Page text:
IN IRAQI TERRITORIAL WATERS—Bobbing cork-like on white-cap seas, two small, rubber power boats idle in the northernmost Persian Gulf. It's 2 a.m. and the U.S. Coast Guard is stalking its target in an international game of tag.
The squad lingers in hopes of nabbing smugglers aboard dozens of creaking wooden ships backed into Iraq's Khawer Abd Allah waterway. Overhead, American helicopters circle, using all manner of electronics to survey the shipping bottleneck for anything bigger than a dolphin.
Growing numbers of American-led military ships in the gulf have been increasingly successful at stopping smuggling in and out of Iraq.
In 1995 the United Nations eased an embargo on Iraq and adopted an oil-for-food deal to ease conditions for ordinary Iraqis without financing Saddam Hussein's weapons programs. The rules allow certified shipments of oil to come out and U.N.-sanctioned deliveries of food and medicine to go in.
Still, smugglers seek profit in moving more than the United Nations allows. Sometimes grain is spread across the tops of ships to conceal oil in tanks below. Iraq's famous dates are as popular as oil, and a dhow full of contraband dates fetches twice the price of crude.
On a recent night, tiny boats leave the guided missile destroyer USS Milius on an anti-smuggling mission. Aboard the Milius, a real-time view of the scene is piped into a control room from night vision cameras aboard aircraft.
Capt. Peter Jones, an Australian officer, serves aboard the Milius to direct the anti-smuggling patrols running off Australian, American, British and Polish vessels.
A Coast Guard unit working from the Milius jokes casually about what they might encounter this windy night. Will a single boat dash for the open gulf? Will the small dhows—traditional wooden boats used for various purposes in this region of the world—rush all at once so a few can slink through?
"Usually, we stop one or two and the others just turn around," said the lieutenant junior grade in charge. (His first name is Kerry, but because the team usually prowls the waters around Central and South America hunting drug traffickers, its members like to keep their full names out of newspapers.) "We'll have to see what happens tonight."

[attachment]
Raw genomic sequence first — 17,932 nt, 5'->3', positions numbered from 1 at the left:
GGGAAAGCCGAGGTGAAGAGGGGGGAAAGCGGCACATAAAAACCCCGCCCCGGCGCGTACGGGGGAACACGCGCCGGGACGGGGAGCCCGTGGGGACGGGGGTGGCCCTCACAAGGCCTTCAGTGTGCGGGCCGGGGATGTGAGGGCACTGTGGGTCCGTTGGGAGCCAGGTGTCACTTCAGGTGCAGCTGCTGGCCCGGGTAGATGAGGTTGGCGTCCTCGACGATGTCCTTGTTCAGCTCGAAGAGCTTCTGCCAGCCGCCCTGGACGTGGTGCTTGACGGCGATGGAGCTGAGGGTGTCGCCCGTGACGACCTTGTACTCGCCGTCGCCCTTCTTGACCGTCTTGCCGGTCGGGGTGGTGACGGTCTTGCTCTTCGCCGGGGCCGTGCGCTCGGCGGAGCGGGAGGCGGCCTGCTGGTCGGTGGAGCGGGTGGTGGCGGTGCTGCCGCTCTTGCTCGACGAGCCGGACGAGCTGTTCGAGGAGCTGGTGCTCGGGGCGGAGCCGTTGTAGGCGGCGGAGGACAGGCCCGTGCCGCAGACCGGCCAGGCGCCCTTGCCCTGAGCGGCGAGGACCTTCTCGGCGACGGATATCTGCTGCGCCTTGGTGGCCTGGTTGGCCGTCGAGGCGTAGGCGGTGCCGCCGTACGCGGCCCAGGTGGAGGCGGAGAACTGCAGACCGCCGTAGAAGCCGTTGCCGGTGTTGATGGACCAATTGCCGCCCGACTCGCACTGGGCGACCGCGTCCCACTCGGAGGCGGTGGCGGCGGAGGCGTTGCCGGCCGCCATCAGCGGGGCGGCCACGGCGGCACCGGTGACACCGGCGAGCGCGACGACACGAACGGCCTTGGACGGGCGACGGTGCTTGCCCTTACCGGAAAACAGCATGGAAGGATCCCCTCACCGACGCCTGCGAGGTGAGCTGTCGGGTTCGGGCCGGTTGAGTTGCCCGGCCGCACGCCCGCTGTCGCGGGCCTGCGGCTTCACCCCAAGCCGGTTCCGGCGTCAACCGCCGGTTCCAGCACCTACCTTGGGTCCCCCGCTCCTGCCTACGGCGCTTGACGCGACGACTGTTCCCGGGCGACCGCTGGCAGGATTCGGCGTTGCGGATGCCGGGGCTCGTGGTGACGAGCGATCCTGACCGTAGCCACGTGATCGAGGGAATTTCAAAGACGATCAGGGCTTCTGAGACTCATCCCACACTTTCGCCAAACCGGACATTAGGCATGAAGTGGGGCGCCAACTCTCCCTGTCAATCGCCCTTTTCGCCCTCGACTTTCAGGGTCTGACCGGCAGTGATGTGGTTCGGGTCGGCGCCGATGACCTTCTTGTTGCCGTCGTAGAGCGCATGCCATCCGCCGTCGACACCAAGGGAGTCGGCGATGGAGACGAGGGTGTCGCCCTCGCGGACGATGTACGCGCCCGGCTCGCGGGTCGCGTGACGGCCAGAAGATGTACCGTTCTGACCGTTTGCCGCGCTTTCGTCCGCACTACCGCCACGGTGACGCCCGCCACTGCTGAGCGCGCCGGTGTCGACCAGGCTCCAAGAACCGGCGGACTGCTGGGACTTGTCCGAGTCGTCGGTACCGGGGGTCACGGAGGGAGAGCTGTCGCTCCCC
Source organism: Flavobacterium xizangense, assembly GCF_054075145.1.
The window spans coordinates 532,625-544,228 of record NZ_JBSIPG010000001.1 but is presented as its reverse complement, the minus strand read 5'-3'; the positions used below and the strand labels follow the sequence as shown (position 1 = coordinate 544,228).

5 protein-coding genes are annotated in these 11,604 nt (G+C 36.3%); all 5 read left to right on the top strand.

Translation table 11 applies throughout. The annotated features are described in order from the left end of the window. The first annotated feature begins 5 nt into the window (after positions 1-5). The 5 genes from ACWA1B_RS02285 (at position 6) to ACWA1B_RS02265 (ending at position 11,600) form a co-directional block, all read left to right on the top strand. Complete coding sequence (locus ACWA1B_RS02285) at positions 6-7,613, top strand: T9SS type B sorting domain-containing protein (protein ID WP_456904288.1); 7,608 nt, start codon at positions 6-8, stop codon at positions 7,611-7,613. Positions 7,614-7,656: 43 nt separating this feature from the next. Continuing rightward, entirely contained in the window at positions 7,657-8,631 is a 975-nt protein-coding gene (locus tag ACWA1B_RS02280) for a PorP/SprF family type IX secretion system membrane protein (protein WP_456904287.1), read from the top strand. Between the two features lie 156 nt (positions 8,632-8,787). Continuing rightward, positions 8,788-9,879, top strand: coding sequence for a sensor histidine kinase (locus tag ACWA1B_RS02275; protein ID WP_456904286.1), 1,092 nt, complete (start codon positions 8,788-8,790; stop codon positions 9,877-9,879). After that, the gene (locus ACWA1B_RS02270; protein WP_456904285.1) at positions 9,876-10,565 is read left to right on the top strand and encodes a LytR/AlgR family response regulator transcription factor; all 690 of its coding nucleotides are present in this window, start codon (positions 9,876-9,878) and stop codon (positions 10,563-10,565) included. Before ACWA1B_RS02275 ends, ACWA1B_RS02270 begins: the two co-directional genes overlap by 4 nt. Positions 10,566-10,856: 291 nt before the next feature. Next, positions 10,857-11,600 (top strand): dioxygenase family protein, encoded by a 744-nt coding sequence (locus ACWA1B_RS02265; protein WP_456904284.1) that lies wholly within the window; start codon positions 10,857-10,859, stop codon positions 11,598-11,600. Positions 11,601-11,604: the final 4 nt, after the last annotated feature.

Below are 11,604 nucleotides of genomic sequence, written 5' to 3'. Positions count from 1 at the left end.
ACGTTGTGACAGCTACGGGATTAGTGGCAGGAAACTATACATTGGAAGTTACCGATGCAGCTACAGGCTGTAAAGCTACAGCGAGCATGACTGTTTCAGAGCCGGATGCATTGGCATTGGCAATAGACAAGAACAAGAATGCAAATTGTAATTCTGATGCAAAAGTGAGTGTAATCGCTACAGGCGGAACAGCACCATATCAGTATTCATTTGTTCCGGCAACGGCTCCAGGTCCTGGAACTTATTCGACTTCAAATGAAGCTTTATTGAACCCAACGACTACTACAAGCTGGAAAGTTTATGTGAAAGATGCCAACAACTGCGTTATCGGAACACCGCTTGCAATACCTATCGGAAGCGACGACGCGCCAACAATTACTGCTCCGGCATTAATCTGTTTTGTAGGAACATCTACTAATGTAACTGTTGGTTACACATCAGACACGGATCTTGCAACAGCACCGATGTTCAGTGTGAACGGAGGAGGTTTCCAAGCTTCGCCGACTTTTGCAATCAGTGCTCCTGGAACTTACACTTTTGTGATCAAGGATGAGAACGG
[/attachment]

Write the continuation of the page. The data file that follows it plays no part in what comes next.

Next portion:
This night, the Americans are essentially bluffing. The seas are so rocky that boarding a larger dhow from rubber boats is a tricky proposition.
The USS Peterson lost two sailors in 2001 when a dilapidated cargo ship they had boarded during the day sank in a storm after nightfall.
In 2001, 2,570 ships in the gulf were diverted when their cargoes were deemed illegal. In 2002, nearly 900 were seized or forced to reverse course.
For much of the 1990s, smugglers cruised from Iraq into the territorial waters of Iran. That ended in 2000 when Tehran took a more aggressive tack toward smugglers.
"The volume of ships we have here makes its harder to get through," said Navy Capt. Mark Balmert, who oversees Jones' operation and other ships from aboard the aircraft carrier USS Constellation.
Large ships busted with smuggled cargo are rounded up in a holding area in the gulf. Their seized booty goes to the United Nations. The captured vessels, typically rusty and leaking, are destined for scrap.
The much smaller dhows, anywhere from 15 to 80 feet long, are usually just turned around.
On this night, reports suggest that several dozen dhows are poised to charge into the gulf. There's word, too, of nearby Iraqi Navy patrol boats. Dhow captains often claim threats of attack from those patrols if they return to Iraq.
At one point, the Coast Guard unit stares into the light of the bow of a ship. As the rubber boats circle the larger craft, it turns to keep its nose pointed at them.
"Unless I see it from the side I can't tell if it's a dhow or a patrol boat," said the young lieutenant junior grade. "If it's a patrol boat they've got us outgunned."
Finally, one of the rubber boats gets a side look. It's just a harmless rusty tugboat.
Later, with the seas calmed, the crews power up to a dhow headed toward Iraq.
"What is your cargo?" the officer yells up to an Indian dhow captain. "Where did you come from?"
The Coast Guard crew hooks a ladder to the side of his ship and climbs up to the deck, pistols drawn, yelling for the merchant sailors to put up their hands.
A quick search uncovers a stash of fan belts, matches, wallets, and light fixtures—harmless consumer goods. But they come without the U.N. letter that's needed for anything shipped into Iraq. The dhow is told to head back home to the United Arab Emirates.
Meantime, one rubber boat's engine has overheated. It must be towed by the other back to the Milius.
"Well, we're done for tonight," said the Coast Guard officer. "But we'll be back."
(Canon reports for the Kansas City Star.)
(c) 2003, Knight Ridder/Tribune Information Services.
PHOTOS (from KRT Photo Service, 202-383-6099): iraq+smuggling